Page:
You may have heard that fibre is an essential part of a healthy diet, but how can you make sure you’re getting enough of it? A good place to start is learning to recognize natural, high-quality fibre sources, which is what this article is all about!
Soluble vs. Insoluble Fibre
First, it’s important to know that not all fibre is created equally. Specifically, there are 2 main types of fibre in the foods we consume, and each type affects our health and bodies in different ways. The main difference between the two is that soluble fibre dissolves in water, while insoluble fibre does not. This seemingly small difference is important, however, especially for those with sensitive digestive systems.
When soluble fibre dissolves, it forms a thick gel in the gut. This helps with healthy weight management by slowing digestion, making you feel fuller, and stabilizing blood sugar levels . But that’s not all! Soluble fibre is basically food for your friendly gut bacteria, helping them thrive and multiply . In other words, soluble fibre is key to a healthier gut.
Insoluble fibre is also important as it adds bulk to the stool, speeding up digestion and helping prevent and relieve constipation . However, insoluble fibre can sometimes worsen pre-existing digestive issues, so consult with your doctor before adding more insoluble fibre to your diet.
All-Natural Sources of Soluble Fibre
Many foods contain both soluble and insoluble fibre, though some may be higher in one or the other. If you are prone to diarrhea or loose stools, foods high in soluble fibre are likely a better choice for you, since soluble fibre slows down digestion instead of speeding it up like insoluble fibre. In fact, soluble fibre can be especially helpful for those living with IBS, whereas insoluble fibre can worsen symptoms .
Without further ado, here are some foods high in soluble fibre:
- Oats and barley
- Lentils and beans such as chickpeas, black beans, and lima beans
- Nuts and seeds
- Certain fruits such as berries, figs, peaches, nectarines, apricots, apples, and tropical fruits
- Certain vegetables including broccoli, brussel sprouts, avocados, sweet potatoes, and turnips
In addition, here is a list of foods that are high in soluble fibre but low in FODMAPs.
If you’re new to the low-FODMAP diet or would like to learn more, read our blog post on IBS and the low-FODMAP diet.
- Bananas, kiwis, and citrus fruits (such as oranges)
- Blueberries, raspberries, and strawberries
- Eggplants, zucchinis, green beans, okra, and carrots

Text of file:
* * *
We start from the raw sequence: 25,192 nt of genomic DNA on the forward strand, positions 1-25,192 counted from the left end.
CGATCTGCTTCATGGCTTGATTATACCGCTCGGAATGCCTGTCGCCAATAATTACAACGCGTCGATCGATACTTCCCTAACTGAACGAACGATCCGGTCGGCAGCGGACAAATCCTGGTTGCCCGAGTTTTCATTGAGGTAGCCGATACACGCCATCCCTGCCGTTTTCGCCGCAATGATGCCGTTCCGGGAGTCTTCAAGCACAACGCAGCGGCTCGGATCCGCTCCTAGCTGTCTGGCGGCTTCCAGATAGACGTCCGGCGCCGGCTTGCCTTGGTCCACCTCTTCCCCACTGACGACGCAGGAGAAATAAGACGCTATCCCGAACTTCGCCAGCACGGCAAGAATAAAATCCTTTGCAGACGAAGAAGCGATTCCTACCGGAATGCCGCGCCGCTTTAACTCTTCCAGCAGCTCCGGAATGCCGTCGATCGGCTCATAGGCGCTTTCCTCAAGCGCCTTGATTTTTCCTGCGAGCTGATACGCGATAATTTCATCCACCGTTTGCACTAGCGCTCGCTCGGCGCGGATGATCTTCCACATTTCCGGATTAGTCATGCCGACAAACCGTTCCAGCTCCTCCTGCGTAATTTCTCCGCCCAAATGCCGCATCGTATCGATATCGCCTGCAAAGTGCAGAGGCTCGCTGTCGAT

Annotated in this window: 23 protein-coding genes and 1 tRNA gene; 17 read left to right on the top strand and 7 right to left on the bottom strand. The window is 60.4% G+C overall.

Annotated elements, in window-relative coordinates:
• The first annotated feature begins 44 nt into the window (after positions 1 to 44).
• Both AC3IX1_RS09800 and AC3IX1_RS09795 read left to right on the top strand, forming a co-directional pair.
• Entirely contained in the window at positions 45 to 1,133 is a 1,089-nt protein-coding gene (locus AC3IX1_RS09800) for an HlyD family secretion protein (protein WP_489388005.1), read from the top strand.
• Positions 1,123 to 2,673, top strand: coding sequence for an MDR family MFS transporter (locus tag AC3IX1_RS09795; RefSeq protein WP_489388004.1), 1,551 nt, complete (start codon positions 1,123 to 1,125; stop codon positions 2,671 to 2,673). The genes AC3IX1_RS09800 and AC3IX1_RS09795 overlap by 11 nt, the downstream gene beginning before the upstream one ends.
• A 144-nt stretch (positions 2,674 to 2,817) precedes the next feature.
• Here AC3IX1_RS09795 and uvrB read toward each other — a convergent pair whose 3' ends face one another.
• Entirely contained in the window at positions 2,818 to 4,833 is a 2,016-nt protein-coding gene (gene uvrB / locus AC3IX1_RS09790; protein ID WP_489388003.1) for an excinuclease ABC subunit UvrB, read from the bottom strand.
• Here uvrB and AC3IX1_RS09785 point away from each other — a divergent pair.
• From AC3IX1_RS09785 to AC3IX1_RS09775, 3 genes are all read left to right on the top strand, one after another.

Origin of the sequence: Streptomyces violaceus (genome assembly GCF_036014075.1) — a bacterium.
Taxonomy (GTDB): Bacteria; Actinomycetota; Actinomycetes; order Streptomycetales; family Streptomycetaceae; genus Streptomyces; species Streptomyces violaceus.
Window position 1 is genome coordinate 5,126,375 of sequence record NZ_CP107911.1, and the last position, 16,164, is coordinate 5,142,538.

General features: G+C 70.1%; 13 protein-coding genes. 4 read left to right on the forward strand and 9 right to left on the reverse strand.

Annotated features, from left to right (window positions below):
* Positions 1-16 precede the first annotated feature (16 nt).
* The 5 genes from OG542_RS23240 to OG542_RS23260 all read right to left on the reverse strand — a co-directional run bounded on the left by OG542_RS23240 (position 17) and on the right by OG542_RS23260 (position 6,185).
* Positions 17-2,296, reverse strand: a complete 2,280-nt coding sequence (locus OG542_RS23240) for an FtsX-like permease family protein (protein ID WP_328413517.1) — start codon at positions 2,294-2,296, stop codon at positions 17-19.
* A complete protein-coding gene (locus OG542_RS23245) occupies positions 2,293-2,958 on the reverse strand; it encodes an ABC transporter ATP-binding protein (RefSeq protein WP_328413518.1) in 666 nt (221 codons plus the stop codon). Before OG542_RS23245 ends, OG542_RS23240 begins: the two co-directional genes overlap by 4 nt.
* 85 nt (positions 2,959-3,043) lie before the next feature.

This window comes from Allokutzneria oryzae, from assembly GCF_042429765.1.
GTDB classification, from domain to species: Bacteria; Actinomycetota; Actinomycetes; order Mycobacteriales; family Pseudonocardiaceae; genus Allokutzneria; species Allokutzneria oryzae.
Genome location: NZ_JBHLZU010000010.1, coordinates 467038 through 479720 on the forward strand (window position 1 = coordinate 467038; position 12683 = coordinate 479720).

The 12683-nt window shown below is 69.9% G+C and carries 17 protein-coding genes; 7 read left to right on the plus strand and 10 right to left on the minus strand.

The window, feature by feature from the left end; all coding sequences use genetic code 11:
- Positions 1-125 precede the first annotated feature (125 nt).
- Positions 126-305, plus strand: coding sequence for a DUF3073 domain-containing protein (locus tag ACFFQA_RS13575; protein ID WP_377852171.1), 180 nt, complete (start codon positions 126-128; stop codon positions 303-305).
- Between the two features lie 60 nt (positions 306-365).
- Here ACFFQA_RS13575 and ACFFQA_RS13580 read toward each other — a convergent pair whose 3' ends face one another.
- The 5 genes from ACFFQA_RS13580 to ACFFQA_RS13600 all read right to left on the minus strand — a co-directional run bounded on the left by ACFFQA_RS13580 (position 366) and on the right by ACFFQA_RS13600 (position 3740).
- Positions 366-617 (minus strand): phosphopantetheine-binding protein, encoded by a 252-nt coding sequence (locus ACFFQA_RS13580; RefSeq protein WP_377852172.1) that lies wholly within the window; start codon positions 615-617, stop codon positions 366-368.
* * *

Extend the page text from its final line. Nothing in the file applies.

- Peanuts, walnuts, and sunflower seeds
- Potatoes (with their skins), summer squashes, and sweet potatoes
Generally speaking, whole food sources of fibre are the healthier option, but supplements can also be a great choice, especially if you’re having trouble meeting your daily fibre needs. One such high-quality soluble fibre supplement is acacia gum, also known as gum arabic. Acacia gum is the resin extracted from the Acacia tree and has long been hailed as a powerful traditional remedy in various traditional medicine systems.
Want to learn more? You may be interested in Acazen, Alpinia Institute’s specially formulated acacia gum fibre supplement. Acazen is 100% plant-based, and 89% of the entire product consists of soluble fibre. Acazen is also gluten-free, odorless, and tasteless, which means it’s super easy to incorporate into almost any diet!
All-Natural Sources of Insoluble Fibre
When it comes to recognizing high-fibre foods of the insoluble type, think of foods that contain lots of roughage. These are the parts of the food that are not digested and instead pass through your body unchanged. Some good examples are the hard-to-chew strings in celery stalks, the skin of apples, or the outer layer of some seeds such as flaxseeds.
In general, high insoluble-fibre foods include:
- Whole grains, such as amaranth, barley, oatmeal, and quinoa
- Beans, legumes, and lentils
- Unpeeled or skin-on fruits like apples, berries, pears, and dates
- Dark leafy greens like spinach and kale
- Nuts and seeds, including almonds, pistachios, and sunflower seeds
When adding either type of fibre to your diet, always make sure to also increase your water intake to get the most benefit. What high-fibre foods do you enjoy eating? Share with us at firstname.lastname@example.org!
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